James is a brave man. Amongst the hubbub of hundreds of mothers and babies gossiping and laughing as they wait to see the family planning nurses, James' is the only male face. Fortunately he seems unfazed by the whole thing, intrigued rather than embarrassed. Like James, I’ve come to Twifu Hemang, in Ghana's Central Region, to see a DFID funded Marie Stopes International (MSI) Family Planning mobile outreach clinic.
When Sanziana, James's wife, has finished with the nurses, I talk to them together outside. He was here for the first time, he explained, because he had heard about pregnancy planning, and "I came along because I am interested". Sanziana holds her son, Justice, in her arms, and tells me she has three other children at home; she had come to get family planning because, simply, "five children is too many".
Every month, MSI outreach teams of one doctor and three or four nurses come to communities like Twifu Hemang, to offer women a whole range of family planning options that would not be available to them otherwise. Government clinics and hospitals simply don't have the stocks of commodities or the capacity to reach these rural communities, or if they do, the women can't afford to pay for them. The outreach clinic works through government health centre facilities, and junior government nurses and doctors come and help at the clinics to gain experience.
The first thing that struck me when I arrived was just the overwhelming demand – a trickle of mothers and babies were waiting outside the clinic, but inside, the rooms were full to bursting in a state of good-natured organised chaos. When the women first arrive at the clinic, they are shepherded into a room for group counselling – one of the Marie Stopes nurses carefully explains what all the different options are, and the benefits and side-effects of each. Mothers listen intently, while babies doze on their breasts. The women then wait for individual counselling with community health nurses. Here the women take pregnancy tests and have their blood pressure and other vital signs checked, and then make the decision on which method they're choosing.
I speak to Janet outside, who already has two children – Prince who is nine months, and Solomon, 4. She became aware of the clinic from announcements on local community radio. "I want my children to grow up happy", she says, and "if the children are too many you can't take care of them." It seems to me that for these women, who've travelled miles and wait several hours to see the nurses, family planning isn't about not having children, it's about having some control over their lives, about having the freedom to be able to make positive choices about their children's future. If the clinic wasn't here, Janet continues, "I might attempt herbal medicine" to try and stop herself having more children.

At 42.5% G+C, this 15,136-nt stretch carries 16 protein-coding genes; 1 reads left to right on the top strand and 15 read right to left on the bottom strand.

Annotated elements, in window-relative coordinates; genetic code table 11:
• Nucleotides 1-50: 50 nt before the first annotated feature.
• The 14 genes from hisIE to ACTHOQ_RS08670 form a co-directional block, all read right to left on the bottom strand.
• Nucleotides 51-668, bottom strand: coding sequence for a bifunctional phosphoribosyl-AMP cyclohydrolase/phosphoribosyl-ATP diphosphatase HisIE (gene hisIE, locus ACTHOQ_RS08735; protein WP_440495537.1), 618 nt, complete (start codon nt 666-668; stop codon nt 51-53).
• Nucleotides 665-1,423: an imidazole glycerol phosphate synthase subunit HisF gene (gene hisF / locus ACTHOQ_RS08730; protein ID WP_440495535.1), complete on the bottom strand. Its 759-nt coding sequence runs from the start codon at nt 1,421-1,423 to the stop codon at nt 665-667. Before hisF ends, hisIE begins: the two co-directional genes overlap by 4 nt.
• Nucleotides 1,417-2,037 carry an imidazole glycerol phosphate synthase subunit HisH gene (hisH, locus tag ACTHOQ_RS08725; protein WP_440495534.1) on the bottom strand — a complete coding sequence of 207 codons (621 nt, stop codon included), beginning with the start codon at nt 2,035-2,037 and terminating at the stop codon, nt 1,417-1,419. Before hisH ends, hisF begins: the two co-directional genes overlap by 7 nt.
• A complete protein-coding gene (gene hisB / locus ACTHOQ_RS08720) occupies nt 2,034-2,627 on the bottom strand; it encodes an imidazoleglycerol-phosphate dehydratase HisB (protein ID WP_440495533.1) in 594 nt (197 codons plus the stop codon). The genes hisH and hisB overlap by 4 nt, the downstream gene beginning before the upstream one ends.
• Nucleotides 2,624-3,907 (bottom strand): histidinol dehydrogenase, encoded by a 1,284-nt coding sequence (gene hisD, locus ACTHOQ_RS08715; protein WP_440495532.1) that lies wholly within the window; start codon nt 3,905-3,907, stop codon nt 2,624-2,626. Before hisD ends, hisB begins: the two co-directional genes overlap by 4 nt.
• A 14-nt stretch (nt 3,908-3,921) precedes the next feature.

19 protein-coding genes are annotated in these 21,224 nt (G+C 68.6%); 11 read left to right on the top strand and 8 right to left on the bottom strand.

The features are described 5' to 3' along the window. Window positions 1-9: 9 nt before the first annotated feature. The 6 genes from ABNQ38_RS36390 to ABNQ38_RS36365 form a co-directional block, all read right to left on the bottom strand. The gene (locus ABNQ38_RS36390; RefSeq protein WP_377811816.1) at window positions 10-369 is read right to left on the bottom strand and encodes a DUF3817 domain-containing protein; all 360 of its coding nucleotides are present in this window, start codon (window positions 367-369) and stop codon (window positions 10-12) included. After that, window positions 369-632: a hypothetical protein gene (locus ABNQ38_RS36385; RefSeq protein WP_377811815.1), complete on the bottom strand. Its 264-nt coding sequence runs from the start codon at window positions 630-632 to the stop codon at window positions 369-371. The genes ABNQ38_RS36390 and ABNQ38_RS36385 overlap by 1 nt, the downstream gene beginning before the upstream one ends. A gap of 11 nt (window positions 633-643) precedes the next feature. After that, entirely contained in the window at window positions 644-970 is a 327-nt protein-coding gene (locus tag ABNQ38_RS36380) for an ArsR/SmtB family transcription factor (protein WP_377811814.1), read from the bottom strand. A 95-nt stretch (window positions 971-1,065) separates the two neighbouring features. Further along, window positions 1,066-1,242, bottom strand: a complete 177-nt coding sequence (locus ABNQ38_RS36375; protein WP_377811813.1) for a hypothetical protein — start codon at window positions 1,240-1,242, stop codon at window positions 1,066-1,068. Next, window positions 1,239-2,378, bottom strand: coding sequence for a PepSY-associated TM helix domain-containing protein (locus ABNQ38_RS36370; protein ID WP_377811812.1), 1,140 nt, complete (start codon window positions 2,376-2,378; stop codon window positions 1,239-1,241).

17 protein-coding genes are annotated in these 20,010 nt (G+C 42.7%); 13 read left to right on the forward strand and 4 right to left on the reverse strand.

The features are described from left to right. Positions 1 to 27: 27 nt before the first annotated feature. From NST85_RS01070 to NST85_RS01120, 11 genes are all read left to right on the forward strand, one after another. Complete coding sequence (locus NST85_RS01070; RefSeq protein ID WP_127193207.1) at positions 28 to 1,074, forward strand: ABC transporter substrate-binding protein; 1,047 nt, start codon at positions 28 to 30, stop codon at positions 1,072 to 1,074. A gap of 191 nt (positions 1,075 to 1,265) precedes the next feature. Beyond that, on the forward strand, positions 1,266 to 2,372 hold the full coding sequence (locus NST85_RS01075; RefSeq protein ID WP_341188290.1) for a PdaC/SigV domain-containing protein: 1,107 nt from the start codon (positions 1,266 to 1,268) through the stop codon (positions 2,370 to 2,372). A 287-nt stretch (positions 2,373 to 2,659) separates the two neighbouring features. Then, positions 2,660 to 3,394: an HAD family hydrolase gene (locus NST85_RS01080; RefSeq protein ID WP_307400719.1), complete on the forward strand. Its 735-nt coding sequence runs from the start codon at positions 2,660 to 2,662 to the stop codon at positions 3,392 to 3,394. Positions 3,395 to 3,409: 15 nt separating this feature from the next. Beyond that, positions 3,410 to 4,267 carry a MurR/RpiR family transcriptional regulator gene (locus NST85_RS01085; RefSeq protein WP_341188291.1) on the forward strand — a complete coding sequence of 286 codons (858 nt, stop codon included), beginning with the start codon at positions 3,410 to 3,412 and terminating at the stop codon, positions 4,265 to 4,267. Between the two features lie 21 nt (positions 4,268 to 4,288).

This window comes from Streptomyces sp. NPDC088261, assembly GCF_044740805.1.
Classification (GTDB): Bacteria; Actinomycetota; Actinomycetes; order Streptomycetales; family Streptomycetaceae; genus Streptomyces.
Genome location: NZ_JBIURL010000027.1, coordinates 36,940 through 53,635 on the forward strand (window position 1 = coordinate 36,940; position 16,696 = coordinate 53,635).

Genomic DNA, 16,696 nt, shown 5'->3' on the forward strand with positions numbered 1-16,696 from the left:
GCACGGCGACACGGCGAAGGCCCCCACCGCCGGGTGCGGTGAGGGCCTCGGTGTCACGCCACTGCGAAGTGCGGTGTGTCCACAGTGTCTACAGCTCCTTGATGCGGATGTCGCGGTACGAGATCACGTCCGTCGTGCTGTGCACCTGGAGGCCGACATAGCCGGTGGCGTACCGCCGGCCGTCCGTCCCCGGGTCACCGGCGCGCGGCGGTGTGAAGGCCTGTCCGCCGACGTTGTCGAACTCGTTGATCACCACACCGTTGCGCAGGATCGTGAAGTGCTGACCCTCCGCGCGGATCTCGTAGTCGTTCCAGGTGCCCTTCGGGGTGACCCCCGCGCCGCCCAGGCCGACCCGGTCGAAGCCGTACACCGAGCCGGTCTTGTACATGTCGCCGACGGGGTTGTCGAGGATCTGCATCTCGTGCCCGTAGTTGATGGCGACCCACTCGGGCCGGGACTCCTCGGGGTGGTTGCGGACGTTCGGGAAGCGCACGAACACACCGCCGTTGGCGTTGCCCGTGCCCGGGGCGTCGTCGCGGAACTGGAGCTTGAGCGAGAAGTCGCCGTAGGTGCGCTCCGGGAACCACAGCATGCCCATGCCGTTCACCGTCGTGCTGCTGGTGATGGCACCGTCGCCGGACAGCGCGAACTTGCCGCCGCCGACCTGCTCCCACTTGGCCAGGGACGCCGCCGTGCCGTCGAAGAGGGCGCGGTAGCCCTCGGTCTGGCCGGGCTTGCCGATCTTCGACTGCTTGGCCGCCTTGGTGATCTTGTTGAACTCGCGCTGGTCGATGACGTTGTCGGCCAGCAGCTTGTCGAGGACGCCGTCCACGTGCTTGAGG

Back inside the clinic, once the women have decided which method they are choosing, they file off to separate rooms to get injectables and pills. In one of the rooms, a heroic pair of MSI nurses administer implants to patients, and don't have time to sit down or eat for the whole day. The outreach co-ordinator Simeon explains to me, "you see how many women are here, they've come from miles away so we can't let them down. We have to make sure they all get helped today."
I talk to Felicia who has come here because she already has two children, and wants to wait until she has another one as "there is no money to take care of the children". Being able to make this decision is such a fundamental right for women in the UK that we take it for granted. In Ghana and around the world, other women should be able to have that choice too.
Today, 11 July, the UK Government and the Bill & Melinda Gates Foundation, with other partners, is hosting the London Summit on Family Planning to provide an additional 120 million women in the world's poorest countries with lifesaving contraceptives, information, and services by 2020. The Summit is calling for international political commitment and resources to transform the lives of millions of women and girls - women like Sanziana, Janet and Felicia, to help lift families, communities, and nations out of poverty.